Friday, January 30, 2009
The following is an article by Mary Jacoby
January 29, 2009
The Federal Bureau of Investigation (FBI) has cut off contacts with the Council on American-Islamic Relations (CAIR) amid mounting concern about the Muslim advocacy group's roots in a Hamas-support network, the Investigative Project on Terrorism has learned.
The decision to end contacts with CAIR was made quietly last summer as federal prosecutors prepared for a second trial of the Holy Land Foundation for Relief and Development (HLF), an Islamic charity accused of providing money and political support to the terrorist group Hamas, according to people with knowledge of the matter.
CAIR and its chairman emeritus, Omar Ahmad, were named un-indicted co-conspirators in the HLF case. Both Ahmad and CAIR's current national executive director, Nihad Awad, were revealed on government wiretaps as having been active participants in early Hamas-related organizational meetings in the United States. During testimony, FBI agent Lara Burns described CAIR as a front organization.
Hamas is a US-designated foreign terrorist organization, and it's been illegal since 1995 to provide support to it within the United States.
The decision to end contacts with CAIR is a significant policy change for the FBI. For years, the FBI worked with the national organization and its state chapters to address Muslim community concerns about the potential for hate crimes and other civil liberty violations in the wake of the September 11, 2001 terrorist attacks.
But critics said the FBI improperly conferred legitimacy on CAIR by meeting with its officials, even as its own investigative files contained evidence of CAIR leaders' ties to Hamas.
Last autumn, FBI field offices began notifying state CAIR chapters that bureau officials could no longer meet with them until CAIR's national leadership in Washington had addressed issues raised by the HLF trial, according to people with knowledge of the notifications.
CAIR spokesman Ibrahim Hooper declined to comment Wednesday when the IPT called for comment. Before hanging up, Hooper said "We're more than happy to cooperate with legitimate media. But we don't cooperate with those who promote anti-Muslim bigotry."
In one letter obtained by IPT News, James E. Finch, Special Agent in Charge of the FBI's Oklahoma City field office, canceled a meeting of the local Muslim Community Outreach Program, a state-federal program designed to enlist Muslims in terrorism prevention and investigate reports of civil liberties violations.
"Regrettably, due to circumstances beyond my control, the meeting will be postponed until further notice as a result of the planned participation by the Oklahoma chapter of the Council on American-Islamic Relations," Finch's Oct. 8, 2008 letter to Muslim groups in the Oklahoma outreach program said.
Finch made clear the Oklahoma office valued its relationship with local Muslims. He said the stumbling block to further outreach was CAIR's national leadership.
"[I]f CAIR wishes to pursue an outreach relationship with the FBI, certain issues must be addressed to the satisfaction of the FBI. Unfortunately, these issues cannot be addressed at the local level and must be addressed by the CAIR National Office in Washington, D.C.," the letter said.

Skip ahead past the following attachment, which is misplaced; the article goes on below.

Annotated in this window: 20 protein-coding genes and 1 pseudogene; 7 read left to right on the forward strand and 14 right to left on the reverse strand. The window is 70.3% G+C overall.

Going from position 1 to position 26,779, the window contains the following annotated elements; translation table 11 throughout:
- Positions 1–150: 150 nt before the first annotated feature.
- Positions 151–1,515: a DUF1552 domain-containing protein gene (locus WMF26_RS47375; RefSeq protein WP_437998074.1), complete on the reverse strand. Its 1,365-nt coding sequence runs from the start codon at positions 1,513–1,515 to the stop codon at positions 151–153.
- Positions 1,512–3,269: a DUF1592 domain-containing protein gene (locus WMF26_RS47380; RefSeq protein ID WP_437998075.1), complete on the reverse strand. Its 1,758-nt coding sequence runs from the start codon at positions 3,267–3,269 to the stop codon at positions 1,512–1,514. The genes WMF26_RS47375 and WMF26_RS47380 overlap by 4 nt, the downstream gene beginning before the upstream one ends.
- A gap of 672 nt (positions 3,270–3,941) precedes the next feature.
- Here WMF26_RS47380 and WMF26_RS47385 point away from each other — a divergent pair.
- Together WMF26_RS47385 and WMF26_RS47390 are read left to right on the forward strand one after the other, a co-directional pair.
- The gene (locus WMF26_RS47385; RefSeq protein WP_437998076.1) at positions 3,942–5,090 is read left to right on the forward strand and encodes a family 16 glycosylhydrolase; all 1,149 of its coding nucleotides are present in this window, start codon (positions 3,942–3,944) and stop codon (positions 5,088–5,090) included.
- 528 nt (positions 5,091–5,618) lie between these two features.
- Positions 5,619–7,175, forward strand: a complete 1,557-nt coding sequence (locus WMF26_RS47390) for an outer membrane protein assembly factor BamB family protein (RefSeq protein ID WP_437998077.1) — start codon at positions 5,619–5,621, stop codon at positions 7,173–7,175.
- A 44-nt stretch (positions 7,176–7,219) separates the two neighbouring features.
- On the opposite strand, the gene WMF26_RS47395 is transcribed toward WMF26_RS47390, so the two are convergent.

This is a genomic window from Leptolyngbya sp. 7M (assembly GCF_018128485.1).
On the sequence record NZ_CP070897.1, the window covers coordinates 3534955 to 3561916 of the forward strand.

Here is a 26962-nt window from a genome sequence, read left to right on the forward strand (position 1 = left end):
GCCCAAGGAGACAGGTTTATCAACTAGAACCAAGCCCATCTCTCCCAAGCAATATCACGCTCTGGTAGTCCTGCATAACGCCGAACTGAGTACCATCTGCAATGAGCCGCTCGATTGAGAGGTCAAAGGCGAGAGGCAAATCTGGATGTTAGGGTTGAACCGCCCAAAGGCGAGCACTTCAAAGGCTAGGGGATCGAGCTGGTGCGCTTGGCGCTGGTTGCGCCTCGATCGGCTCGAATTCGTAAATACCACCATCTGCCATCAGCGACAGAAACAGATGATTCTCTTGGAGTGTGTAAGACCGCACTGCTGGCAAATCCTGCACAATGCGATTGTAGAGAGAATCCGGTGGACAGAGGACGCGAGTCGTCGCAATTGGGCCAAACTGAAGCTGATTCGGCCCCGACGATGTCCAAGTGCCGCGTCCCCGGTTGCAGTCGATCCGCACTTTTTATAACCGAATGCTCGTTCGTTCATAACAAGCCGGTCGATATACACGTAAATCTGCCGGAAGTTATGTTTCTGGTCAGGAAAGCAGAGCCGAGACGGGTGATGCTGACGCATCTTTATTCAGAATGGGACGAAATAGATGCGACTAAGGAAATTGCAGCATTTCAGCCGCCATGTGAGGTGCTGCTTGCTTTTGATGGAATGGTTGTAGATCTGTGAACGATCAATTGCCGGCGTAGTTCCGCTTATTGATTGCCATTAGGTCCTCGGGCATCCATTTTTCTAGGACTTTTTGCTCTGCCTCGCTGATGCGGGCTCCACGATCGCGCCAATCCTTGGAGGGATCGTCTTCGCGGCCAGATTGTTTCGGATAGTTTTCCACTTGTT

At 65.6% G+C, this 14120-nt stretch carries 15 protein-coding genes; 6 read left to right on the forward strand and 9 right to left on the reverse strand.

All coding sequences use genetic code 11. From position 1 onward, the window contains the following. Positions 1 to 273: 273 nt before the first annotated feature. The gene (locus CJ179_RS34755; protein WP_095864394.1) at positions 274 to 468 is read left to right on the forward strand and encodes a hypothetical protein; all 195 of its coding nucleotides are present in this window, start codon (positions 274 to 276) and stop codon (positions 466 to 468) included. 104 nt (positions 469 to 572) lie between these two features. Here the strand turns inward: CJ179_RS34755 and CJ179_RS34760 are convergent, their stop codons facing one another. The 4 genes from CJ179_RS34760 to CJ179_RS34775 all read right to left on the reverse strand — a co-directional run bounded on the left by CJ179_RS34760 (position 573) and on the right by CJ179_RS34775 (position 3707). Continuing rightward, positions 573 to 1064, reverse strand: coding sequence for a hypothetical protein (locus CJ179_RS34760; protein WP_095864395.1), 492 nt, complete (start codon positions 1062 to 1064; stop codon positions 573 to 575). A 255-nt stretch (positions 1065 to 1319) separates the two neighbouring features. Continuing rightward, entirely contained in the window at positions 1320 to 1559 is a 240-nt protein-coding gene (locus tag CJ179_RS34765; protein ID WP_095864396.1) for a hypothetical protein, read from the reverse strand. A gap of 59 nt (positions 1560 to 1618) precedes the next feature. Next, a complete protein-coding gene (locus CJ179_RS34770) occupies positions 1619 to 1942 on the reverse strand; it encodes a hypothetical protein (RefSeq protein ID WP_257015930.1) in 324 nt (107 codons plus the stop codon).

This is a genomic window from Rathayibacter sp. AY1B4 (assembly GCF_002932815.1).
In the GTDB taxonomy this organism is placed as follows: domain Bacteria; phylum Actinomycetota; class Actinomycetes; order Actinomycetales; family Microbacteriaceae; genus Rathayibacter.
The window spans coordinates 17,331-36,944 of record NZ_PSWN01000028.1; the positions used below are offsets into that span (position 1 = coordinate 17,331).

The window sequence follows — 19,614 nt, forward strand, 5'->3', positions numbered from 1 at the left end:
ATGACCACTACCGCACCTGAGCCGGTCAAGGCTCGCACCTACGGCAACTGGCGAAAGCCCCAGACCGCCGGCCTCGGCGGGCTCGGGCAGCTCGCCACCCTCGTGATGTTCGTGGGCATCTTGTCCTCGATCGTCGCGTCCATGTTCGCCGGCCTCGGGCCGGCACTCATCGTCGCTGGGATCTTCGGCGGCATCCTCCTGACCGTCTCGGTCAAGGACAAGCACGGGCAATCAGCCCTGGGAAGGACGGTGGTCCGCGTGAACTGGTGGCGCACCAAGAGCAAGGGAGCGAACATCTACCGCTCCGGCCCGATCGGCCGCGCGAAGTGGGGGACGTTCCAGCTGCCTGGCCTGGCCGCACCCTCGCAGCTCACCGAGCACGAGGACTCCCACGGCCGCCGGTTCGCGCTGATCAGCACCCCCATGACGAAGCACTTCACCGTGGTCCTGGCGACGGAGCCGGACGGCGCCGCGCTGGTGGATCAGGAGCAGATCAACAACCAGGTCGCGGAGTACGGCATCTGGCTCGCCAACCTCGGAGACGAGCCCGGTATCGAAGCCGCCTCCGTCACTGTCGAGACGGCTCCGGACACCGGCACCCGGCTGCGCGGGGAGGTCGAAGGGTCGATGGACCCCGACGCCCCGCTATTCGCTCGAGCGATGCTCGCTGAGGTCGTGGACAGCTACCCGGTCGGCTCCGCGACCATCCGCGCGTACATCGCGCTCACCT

A spokesman for the FBI's Oklahoma City office referred questions about the letter to the FBI's national press office. In Washington, FBI spokesman John Miller said, "We've certainly been in contact with CAIR chapters" about the un-indicted co-conspirator designation. "The letter speaks for itself."
Letters with similar wording were sent in other states, people with knowledge of the matter said. It is not known how many letters were issued, but the FBI has had strong working relationships with CAIR chapters in states including Ohio, Michigan, Arizona and Florida.
Hamas was formed in 1987 as the Palestinian wing of the Muslim Brotherhood, the global Islamic political movement that aims to spread the rule of Shariah, or Islamic law, throughout the world.
A North American branch of the Brotherhood supervised HLF, CAIR and other organizations to build political, financial and public relations support for Hamas, evidence at the HLF trial showed.
The U.S.-based Brotherhood formed a Palestine Committee, headed by Hamas official Mousa Abu Marzook, in 1988 during the first intifada uprising in Palestinian territories against Israel. Hamas's stated policy is for the destruction of Israel.
CAIR co-founders Ahmad and Awad were early active members of the Palestine Committee, evidence showed. Wiretaps recorded the two CAIR leaders participating in strategy meetings of the committee in the 1990s, and both were also on a phone list of its members, the evidence showed.
The first HLF trial in Texas ended in a mistrial in October 2007. In November 2008, the second trial resulted in convictions of five former HLF officials on all counts of providing material support to Hamas.
It is unclear what changed between the first and second HLF trials to make the FBI rescind its policy of outreach to CAIR. The un-indicted co-conspirator designations were made on May 27, 2007 in connection with the first HLF trial. Moreover, much of the evidence linking the CAIR officials to Hamas was aired in an earlier public trial in 2006.
CAIR, however, vigorously challenged the un-indicted co-conspirator designation as a violation of its First and Fifth Amendment rights, accusing the government of "demonization of all things Muslim" in a brief filed in the summer of 2007 with the US District Court for the Northern District of Texas.
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